In the current crisis, political leaders in the West have been put under tremendous pressure to wield powers they do not possess in order to demonstrate a commitment they may not feel. Their responses must be assessed through the lens of this pressure and the imperatives of political survival. They have so far avoided taking lethal military risks while employing the full weight of information-war assets and focusing on a sanctions regime that is part of a well-worn toolkit that has proven to be more costly to its designers than to its target in the Russian case. Political forces are difficult to forecast, and a disastrous shift toward general conflict is not unheard of. Threats to Transnistria or, more importantly, Russia itself at Kaliningrad, are foreshadowing disasters.

But, for the sake of argument, let's pretend that the world doesn't end and that relative calm prevails until the war in Ukraine fades down. As the implications of high energy costs and permanently low supplies become evident, it looks that the next turn of the global financial screw will occur in Europe, most particularly in Germany. Germany's competitiveness is dependent on Russian resources and Chinese markets, as well as the Atlantic alliance's political and financial ties. Even for the sake of the high principles now being so eloquently articulated by her politicians and press, it is difficult to conceive that Germany would permanently subject its industry, technology, commerce, and general welfare to Washington and Wall Street. The conflict between economic and political forces will only intensify over time, either leading to deindustrialization or a new connection with the Eurasian East — a new Ostpolitik, if you will. The proponents of this strategy on the German Left have been crushed, which indicates that the policy itself can be adopted after a brief pause — potentially by someone from a different political party.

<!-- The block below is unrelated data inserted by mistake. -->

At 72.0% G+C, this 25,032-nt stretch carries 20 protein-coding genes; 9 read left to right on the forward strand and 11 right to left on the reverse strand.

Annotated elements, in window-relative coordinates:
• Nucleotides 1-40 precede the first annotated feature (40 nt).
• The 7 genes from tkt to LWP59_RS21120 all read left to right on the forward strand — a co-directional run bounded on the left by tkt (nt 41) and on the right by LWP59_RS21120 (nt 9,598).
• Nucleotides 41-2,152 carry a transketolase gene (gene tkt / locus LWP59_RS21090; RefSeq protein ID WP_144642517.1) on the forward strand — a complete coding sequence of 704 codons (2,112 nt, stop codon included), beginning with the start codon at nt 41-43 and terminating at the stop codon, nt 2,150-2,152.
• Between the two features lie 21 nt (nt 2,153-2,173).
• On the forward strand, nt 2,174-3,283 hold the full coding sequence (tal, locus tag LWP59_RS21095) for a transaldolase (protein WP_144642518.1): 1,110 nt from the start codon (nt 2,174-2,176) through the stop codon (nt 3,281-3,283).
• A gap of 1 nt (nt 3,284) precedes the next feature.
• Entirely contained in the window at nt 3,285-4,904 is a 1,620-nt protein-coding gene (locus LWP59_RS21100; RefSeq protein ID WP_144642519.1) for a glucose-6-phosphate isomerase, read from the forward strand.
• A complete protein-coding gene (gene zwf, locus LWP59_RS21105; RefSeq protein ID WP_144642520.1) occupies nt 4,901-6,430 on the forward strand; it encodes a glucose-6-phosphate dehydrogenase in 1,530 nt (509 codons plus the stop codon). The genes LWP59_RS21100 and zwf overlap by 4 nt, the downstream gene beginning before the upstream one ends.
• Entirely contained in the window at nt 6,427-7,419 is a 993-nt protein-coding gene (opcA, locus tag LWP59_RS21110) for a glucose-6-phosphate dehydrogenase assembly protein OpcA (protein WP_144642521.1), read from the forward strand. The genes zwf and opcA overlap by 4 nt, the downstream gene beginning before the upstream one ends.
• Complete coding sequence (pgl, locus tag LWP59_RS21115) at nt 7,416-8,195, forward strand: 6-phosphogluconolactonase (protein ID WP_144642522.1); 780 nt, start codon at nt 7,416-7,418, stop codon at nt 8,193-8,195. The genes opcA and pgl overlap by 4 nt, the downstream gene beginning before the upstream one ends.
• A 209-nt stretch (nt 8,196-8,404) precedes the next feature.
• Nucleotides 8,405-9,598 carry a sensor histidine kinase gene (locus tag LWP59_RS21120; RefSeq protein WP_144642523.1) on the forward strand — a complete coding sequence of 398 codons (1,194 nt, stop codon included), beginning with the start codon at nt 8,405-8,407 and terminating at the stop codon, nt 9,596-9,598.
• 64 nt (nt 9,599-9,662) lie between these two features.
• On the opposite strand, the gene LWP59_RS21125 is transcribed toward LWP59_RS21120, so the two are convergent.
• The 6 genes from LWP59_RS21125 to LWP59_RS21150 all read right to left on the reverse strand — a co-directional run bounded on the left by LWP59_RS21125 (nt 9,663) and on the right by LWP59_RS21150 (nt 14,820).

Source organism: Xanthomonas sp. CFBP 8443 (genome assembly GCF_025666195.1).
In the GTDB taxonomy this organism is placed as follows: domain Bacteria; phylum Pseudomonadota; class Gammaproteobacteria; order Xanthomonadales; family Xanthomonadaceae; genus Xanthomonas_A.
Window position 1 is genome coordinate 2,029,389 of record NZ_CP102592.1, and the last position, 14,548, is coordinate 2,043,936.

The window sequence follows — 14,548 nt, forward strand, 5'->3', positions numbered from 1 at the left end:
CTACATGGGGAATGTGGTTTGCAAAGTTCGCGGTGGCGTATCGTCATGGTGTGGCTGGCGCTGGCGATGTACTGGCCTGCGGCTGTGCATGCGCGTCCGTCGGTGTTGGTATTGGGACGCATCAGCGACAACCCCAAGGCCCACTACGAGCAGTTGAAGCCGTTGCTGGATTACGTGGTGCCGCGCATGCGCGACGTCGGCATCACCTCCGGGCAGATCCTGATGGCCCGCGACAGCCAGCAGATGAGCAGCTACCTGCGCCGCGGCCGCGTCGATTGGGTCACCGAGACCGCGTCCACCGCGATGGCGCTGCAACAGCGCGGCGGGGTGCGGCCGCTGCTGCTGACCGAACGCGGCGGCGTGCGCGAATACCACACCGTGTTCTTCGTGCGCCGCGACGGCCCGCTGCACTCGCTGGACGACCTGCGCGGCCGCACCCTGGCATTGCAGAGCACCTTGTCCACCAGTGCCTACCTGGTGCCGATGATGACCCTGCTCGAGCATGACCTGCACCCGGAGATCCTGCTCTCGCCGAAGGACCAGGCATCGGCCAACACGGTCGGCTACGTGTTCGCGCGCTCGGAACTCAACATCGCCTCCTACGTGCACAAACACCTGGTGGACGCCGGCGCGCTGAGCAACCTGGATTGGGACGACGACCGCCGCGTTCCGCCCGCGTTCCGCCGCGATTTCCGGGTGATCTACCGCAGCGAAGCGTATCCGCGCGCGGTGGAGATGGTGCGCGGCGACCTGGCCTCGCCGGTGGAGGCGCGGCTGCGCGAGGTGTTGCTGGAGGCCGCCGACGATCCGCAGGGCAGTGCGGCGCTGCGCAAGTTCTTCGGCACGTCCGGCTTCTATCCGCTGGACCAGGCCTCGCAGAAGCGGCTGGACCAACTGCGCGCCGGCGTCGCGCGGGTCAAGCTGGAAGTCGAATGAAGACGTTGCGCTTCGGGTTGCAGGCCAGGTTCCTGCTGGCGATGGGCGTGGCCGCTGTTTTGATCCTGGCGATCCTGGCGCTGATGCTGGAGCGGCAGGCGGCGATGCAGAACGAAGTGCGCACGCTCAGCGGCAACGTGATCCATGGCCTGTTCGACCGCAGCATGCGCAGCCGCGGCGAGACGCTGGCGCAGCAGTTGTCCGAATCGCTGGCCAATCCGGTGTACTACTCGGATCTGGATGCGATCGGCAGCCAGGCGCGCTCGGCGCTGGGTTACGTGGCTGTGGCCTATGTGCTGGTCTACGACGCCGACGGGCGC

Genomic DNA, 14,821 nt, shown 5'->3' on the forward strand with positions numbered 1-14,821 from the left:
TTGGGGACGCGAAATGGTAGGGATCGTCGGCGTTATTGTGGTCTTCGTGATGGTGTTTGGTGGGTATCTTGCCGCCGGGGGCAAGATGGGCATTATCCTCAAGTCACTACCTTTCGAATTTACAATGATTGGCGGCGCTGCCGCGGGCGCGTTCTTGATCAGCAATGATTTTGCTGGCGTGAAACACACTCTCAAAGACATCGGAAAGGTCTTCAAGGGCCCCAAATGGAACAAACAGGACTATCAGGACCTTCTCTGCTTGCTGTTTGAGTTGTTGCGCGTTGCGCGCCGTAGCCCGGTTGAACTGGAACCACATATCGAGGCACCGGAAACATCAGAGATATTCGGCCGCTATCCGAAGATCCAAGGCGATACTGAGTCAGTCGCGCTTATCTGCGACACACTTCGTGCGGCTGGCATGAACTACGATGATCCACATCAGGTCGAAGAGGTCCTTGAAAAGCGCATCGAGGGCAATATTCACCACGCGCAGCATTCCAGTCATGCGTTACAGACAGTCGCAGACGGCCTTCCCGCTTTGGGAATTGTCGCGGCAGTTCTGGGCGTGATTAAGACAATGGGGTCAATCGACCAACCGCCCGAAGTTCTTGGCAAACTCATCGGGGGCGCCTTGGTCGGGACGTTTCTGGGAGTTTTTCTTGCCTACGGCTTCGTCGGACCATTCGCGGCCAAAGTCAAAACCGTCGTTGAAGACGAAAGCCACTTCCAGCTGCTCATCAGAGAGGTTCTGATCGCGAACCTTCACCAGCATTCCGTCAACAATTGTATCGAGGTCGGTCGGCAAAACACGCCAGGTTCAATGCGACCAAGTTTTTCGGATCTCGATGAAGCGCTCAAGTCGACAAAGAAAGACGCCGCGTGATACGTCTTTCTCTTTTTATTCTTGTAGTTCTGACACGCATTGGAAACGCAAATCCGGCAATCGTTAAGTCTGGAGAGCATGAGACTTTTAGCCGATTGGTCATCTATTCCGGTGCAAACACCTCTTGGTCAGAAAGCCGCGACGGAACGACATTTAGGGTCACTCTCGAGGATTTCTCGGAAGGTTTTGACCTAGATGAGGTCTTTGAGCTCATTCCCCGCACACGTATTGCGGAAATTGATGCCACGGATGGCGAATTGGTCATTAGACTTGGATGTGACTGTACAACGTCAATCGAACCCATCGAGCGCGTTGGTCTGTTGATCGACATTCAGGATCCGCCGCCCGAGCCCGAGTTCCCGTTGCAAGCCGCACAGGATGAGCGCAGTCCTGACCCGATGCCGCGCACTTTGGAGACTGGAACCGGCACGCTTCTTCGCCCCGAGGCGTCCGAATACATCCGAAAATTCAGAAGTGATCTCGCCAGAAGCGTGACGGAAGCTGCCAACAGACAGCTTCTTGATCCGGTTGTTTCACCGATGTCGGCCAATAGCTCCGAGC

As a result, while the dollar/euro-based global financial order is unlikely to collapse in a single cataclysm, it appears likely that it will lose exclusive control over at least one more big participant and her economic satellites — maybe sooner rather than later. Then there's Japan, the world's third-largest economy, which exists in the background, nearly forgotten. While anti-Russian sentiment looks to be strong, what will happen as time passes is unknown.

Can the US withstand the emergence of a multipolar world? Of course it can, as the question implies. But not without political turmoil, sparked in the near term by inflation, recession, and a sinking stock market, and eventually by calls for a realistic policy in line with the current global power balance. The ultimate threat is not to the country's living possibilities, but to its political elites, who are founded on global financial rents and local arms contracts. The wings of US finance will be clipped as the world moves away from sole reliance on the dollar. A multi-polar world necessitates multi-lateral security arrangements, which are incompatible with the current degree of US military power projection; throwing more money at a broken force structure will not make the US safer or secure, and it will exacerbate inflation. A lower dollar, on the other hand, would help to restore local reliance on vital goods, while an industrial strategy might begin the necessary reconstruction process, and investments in infrastructure and new technologies could help to mitigate the impact of rising energy costs. In any case, they are required to battle climate change, so that what is required for adaptation in the short term coincides, for the first time, with what is required for long-term survival.

In short, multi-polarity may be harmful to oligarchy but beneficial to democracy, sustainability, and public purpose. It would not come soon enough from these perspectives.